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Current Academic Paper
Assessing community (peer) researcher’s experiences with conducting spirometry and being engaged in the ‘Participatory Research in Ottawa: Management and Point-of-care for Tobacco-dependence’ (PROMPT) project
Background: The Ottawa Citizen Engagement and Action Model (OCEAM) used a Community Based Participatory Action Research (CBPAR) approach by involving the most at-risk urban population. Community (peer) researchers participated in every step of the study despite the multiple challenges.
Objective: To assess the community researchers’ training and experiences in a CBPAR project, PROMPT: Participatory Research in Ottawa: Management and Point-of-care for Tobacco Dependence…
The Ottawa Citizen Engagement and Action Model (OCEAM) used a Community Based Participatory Action Research (CBPAR) approach by involving the most at-risk urban population. Community (peer) researchers participated in every step of the study despite the multiple challenges.
To assess the community researchers’ training and experiences in a CBPAR project, PROMPT: Participatory Research in Ottawa: Management and Point-of-care for Tobacco Dependence.
Four community researchers were recruited, representative of the PROMPT project’s target population with current or past poly-substance use; smoking tobacco; and/or being homeless or at-risk for homelessness. The community researchers participated in all phases of PROMPT, including study design, development of questionnaires, participant recruitment, administering consent forms and questionnaires, as well as hand-held spirometry after rigorous training. To assess their knowledge and comfort level with spirometry testing after standardized training, questionnaires were administered pre- and post-training. In turn, to assess their overall experience, interviews were conducted at the end of study completion.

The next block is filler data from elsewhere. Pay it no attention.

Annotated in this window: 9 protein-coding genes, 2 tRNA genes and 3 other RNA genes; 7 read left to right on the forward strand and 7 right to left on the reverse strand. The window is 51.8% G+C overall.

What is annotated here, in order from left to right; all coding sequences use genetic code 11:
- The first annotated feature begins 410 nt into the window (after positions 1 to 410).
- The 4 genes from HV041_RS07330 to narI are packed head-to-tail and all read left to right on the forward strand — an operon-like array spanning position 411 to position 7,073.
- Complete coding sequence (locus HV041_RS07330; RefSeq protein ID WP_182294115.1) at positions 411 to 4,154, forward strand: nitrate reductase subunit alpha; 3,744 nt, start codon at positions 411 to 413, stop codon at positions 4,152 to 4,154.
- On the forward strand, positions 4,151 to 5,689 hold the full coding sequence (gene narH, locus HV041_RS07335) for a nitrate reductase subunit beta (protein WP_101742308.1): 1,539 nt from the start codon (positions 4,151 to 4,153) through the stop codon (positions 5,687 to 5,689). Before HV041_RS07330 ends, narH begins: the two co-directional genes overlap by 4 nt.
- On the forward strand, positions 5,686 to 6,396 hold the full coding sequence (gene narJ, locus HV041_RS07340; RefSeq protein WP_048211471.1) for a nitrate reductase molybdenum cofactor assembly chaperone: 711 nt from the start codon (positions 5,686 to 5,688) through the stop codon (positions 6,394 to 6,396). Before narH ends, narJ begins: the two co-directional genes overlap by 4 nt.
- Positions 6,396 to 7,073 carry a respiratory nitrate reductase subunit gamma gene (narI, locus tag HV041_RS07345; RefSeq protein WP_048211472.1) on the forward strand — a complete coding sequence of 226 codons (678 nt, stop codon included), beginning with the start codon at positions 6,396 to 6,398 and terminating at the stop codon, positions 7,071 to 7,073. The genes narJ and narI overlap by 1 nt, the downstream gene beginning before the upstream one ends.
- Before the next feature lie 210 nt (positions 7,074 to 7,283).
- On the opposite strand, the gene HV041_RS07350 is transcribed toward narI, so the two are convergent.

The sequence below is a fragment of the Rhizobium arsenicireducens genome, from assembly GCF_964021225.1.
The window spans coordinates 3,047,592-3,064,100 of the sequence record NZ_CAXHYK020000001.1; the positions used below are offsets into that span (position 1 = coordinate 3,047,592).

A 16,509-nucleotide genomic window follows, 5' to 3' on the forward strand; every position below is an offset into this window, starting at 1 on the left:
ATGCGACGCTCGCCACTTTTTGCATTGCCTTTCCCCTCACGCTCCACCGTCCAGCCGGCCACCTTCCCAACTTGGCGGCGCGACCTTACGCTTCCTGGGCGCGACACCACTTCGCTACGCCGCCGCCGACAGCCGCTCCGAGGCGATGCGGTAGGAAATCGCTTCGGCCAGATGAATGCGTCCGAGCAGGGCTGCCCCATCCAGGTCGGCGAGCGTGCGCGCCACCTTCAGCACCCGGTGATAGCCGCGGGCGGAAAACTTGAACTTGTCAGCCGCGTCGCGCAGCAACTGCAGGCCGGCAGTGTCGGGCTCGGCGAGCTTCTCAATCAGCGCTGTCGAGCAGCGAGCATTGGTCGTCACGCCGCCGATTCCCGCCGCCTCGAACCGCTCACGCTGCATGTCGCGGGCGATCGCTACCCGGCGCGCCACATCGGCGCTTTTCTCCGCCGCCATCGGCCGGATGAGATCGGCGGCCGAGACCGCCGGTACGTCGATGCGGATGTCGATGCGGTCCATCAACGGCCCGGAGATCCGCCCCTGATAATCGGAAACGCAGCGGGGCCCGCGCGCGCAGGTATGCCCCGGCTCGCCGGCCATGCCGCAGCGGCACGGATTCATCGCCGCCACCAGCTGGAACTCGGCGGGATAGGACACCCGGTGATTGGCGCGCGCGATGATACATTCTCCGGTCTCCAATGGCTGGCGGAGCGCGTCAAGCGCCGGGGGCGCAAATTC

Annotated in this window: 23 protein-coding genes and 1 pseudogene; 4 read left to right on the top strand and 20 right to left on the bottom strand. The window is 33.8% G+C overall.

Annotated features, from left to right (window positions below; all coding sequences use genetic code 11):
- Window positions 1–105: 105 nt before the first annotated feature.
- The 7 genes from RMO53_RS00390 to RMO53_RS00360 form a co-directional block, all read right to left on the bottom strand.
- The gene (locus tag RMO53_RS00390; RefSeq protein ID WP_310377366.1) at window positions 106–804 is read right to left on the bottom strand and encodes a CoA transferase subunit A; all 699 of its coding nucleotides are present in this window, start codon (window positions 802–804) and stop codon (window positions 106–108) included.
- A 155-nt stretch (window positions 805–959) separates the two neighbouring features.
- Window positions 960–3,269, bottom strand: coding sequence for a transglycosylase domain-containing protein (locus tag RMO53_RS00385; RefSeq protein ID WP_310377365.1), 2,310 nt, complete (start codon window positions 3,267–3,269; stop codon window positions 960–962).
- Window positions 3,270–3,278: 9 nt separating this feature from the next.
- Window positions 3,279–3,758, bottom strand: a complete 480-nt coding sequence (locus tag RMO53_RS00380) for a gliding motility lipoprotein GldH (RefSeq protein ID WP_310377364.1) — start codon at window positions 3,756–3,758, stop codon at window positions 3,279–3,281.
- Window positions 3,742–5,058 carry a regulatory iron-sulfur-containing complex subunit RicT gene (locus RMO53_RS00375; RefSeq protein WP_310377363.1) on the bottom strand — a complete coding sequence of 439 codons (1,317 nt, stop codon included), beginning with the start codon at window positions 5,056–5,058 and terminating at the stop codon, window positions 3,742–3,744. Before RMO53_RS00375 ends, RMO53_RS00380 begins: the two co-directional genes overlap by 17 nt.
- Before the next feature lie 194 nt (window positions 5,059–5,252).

All community researchers underwent small-group training sessions including presentations, discussions and hands-on practice adapted from standardized training material prepared for health care professionals. Spirometry training was included in all sessions. Self-perceived knowledge and confidence in administering spirometry, as well as skill-testing score averages improved between the pre- and post-training questionnaires. Overall, all the community researchers had a fulfilling experience participating in the project.
Despite challenges, involving community researchers with lived experience is feasible, satisfying and productive even in the most marginalized populations. Standardized spirometry training of community researchers’ representative of the PROMPT target population, with no healthcare educational background, was feasible and effective in improving knowledge, confidence and readiness to administer spirometry.
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